Meters plug the cash leak

Paul Gosling reports on the benefits of water awareness
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The Independent Online
FALLING water costs may be on the cards, following a Government announcement of plans for more competition in the water industry last weekend. But this is unlikely to benefit households in the foreseeable future. In the meantime, however, thousands of households are missing out on savings of as much as pounds 100 a year by not opting for water metering.

While single people and childless couples are likely to cut their bills by installing meters, heavy users who have sprinklers and hosepipes are facing compulsory metering in many parts of the country, and will see their bills shoot up this year.

The inquiry taking place into Yorkshire Water's management of its water supply is to consider the case for more customers becoming metered. Water companies can require properties to have supplies metered, but only if the companies pay the installation costs. Customers can also opt for metering, though in most areas they will have to pay for meters to be fitted.

About 1.6 million households, 8 per cent of the UK total, have water meters, including almost all homes built in the past five years. Other bills are based on homes' rateable values, a form of property valuation based on 1975 house prices and used for calculating local government rates until 1990.

Whether it is worth householders having meters installed depends as much on the rateable value of the home as it does on water usage. A large property in a well-to-do area will have a high rateable value and high bills. If that home has few occupants who do not use sprinklers or hoses, then a water meter should save money.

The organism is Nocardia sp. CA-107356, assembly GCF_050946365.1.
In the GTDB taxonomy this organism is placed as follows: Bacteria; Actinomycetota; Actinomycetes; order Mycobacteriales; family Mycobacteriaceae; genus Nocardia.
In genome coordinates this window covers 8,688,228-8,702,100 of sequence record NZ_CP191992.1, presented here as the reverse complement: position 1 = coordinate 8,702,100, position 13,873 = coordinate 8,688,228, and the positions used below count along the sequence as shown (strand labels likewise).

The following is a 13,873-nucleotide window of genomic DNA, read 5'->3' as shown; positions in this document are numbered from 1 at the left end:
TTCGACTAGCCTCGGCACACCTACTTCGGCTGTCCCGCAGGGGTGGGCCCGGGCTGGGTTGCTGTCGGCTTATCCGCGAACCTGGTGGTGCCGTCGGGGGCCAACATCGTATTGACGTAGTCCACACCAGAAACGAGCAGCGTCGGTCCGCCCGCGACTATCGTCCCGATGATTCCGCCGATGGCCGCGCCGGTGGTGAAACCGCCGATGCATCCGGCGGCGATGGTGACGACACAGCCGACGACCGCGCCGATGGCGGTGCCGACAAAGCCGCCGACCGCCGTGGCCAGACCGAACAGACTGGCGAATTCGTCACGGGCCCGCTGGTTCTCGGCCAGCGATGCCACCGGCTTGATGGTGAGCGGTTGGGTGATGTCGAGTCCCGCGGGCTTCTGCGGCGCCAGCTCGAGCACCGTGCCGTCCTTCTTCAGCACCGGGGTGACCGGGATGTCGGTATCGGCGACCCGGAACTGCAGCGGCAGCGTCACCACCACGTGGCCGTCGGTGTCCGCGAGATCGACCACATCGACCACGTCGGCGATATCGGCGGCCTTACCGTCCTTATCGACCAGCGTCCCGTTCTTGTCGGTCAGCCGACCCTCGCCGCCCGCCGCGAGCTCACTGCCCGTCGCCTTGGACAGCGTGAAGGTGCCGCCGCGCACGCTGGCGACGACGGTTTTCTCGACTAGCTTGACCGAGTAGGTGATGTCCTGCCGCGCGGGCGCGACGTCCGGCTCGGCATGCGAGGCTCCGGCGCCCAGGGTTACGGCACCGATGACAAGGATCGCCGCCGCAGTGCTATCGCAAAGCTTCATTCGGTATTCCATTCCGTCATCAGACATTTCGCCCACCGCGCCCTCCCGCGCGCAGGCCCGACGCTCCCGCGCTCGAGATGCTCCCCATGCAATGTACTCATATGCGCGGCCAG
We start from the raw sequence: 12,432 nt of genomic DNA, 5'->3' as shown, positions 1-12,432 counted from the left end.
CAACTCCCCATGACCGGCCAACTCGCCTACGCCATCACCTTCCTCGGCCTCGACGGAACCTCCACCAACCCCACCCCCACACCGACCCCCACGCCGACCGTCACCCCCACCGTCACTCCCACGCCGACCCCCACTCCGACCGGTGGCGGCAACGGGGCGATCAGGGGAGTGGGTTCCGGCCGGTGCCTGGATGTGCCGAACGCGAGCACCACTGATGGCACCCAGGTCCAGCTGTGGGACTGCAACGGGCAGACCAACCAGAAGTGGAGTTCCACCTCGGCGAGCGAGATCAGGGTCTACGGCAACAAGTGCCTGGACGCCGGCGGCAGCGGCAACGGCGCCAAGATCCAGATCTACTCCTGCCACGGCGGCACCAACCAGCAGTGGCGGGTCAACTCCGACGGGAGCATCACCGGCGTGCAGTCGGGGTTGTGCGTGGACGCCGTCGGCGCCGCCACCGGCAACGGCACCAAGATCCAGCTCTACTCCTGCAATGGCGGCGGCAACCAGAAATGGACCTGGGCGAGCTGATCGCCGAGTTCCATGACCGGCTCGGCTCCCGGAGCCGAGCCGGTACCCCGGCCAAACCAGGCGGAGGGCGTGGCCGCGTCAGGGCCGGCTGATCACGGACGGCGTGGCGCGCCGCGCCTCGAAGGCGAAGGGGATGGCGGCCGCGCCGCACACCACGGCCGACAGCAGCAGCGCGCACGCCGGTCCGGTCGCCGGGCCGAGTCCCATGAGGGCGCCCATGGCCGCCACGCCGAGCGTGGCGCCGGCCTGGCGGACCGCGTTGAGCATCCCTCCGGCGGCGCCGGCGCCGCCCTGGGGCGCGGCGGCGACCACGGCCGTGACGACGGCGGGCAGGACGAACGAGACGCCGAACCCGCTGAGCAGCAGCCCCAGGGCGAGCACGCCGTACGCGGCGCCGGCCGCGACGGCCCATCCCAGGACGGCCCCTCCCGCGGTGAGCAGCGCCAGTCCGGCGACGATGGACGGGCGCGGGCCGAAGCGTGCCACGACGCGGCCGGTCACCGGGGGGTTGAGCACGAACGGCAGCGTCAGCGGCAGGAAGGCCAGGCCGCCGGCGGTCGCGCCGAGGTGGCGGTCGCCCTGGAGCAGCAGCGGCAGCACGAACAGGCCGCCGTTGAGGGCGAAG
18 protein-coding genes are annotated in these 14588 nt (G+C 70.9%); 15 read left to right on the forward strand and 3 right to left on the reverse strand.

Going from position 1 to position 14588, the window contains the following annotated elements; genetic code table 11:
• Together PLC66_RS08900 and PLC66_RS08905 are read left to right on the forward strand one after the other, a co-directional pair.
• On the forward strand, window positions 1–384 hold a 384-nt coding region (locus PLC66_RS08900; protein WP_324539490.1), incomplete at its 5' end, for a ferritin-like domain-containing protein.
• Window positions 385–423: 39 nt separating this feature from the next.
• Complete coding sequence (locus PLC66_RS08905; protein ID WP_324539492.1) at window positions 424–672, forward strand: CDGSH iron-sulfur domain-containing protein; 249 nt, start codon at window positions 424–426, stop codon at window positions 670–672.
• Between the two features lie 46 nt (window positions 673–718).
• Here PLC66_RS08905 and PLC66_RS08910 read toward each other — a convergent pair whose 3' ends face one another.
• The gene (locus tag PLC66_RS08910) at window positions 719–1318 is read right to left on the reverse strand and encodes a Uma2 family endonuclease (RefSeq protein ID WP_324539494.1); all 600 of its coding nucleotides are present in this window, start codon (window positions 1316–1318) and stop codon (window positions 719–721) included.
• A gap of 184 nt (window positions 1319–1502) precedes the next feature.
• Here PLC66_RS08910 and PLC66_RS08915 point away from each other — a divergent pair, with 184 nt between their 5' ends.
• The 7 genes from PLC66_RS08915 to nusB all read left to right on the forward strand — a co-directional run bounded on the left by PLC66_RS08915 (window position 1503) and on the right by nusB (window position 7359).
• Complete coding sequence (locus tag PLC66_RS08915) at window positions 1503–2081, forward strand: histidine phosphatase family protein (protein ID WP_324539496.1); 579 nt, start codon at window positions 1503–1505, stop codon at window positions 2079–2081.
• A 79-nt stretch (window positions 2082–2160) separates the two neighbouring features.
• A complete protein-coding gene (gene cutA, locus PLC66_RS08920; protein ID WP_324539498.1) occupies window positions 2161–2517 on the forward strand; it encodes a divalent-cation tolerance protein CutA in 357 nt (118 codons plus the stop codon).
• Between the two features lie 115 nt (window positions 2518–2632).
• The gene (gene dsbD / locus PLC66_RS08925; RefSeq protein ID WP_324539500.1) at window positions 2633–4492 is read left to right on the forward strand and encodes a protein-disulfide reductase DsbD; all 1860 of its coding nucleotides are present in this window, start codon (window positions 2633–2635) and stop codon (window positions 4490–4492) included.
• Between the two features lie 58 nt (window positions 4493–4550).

Water charges are set so that an average consumer will pay the same whether the bill is calculated according to rates or by metering.

"If you are a low user of water, in a high rateable property, it is well worth looking at," said a spokeswoman for Ofwat, the industry regulator. "There is a bonus for the environment because people become more water- aware, and [they] can save up to 30 per cent of their water consumption."

The charge for fitting a water meter varies greatly according to the area, with the worst drought-affected areas generally charging the least. Severn Trent Water, which covers much of the Midlands, fits meters free of charge, and requires all sprinkler users to have meters. For 12 months after a meter is fitted a Severn Trent customer can revert to rates without penalty. North Surrey Water charges pounds 47 for a meter, with the cost spread over two years. Anglian Water has a flat charge of pounds 70, and claims that 96 per cent of single pensioners would benefit from opting for metering. Again, payment can be by instalments at no extra cost.

All Anglian customers who have swimming pools, sprinklers or ornamental garden ponds must have meters, and the company intends to have 95 per cent of its customers on metered supply within 20 years.

Thames Water, which supplies London, will price the installation of a meter only after a survey.

Homeowners can opt to have a plumber install the meter, but parts must conform to water company specifications, and instalation will have to be inspected by the water company, which will charge for doing so.

Most water companies offer their customers a ready reckoner and information pack to help them calculate if meters would save them money.